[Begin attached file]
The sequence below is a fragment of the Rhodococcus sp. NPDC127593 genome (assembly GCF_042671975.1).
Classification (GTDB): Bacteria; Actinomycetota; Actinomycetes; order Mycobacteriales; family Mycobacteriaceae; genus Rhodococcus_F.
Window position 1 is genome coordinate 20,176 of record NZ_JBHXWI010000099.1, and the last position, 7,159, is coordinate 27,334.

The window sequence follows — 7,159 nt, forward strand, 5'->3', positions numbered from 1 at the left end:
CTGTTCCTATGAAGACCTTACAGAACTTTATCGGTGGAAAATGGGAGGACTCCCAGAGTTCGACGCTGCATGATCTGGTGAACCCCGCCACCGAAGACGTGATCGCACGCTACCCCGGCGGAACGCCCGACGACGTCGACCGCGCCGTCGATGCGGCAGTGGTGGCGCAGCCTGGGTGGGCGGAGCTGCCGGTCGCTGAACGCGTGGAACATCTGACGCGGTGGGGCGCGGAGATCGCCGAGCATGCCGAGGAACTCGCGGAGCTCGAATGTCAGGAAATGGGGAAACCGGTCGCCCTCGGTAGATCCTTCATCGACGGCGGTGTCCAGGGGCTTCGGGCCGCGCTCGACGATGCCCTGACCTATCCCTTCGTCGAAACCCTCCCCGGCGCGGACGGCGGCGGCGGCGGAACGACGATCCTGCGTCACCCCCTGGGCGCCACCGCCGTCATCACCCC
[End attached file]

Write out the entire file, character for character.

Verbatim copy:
The sequence below is a fragment of the Rhodococcus sp. NPDC127593 genome (assembly GCF_042671975.1).
Classification (GTDB): Bacteria; Actinomycetota; Actinomycetes; order Mycobacteriales; family Mycobacteriaceae; genus Rhodococcus_F.
Window position 1 is genome coordinate 20,176 of record NZ_JBHXWI010000099.1, and the last position, 7,159, is coordinate 27,334.

The window sequence follows — 7,159 nt, forward strand, 5'->3', positions numbered from 1 at the left end:
CTGTTCCTATGAAGACCTTACAGAACTTTATCGGTGGAAAATGGGAGGACTCCCAGAGTTCGACGCTGCATGATCTGGTGAACCCCGCCACCGAAGACGTGATCGCACGCTACCCCGGCGGAACGCCCGACGACGTCGACCGCGCCGTCGATGCGGCAGTGGTGGCGCAGCCTGGGTGGGCGGAGCTGCCGGTCGCTGAACGCGTGGAACATCTGACGCGGTGGGGCGCGGAGATCGCCGAGCATGCCGAGGAACTCGCGGAGCTCGAATGTCAGGAAATGGGGAAACCGGTCGCCCTCGGTAGATCCTTCATCGACGGCGGTGTCCAGGGGCTTCGGGCCGCGCTCGACGATGCCCTGACCTATCCCTTCGTCGAAACCCTCCCCGGCGCGGACGGCGGCGGCGGCGGAACGACGATCCTGCGTCACCCCCTGGGCGCCACCGCCGTCATCACCCC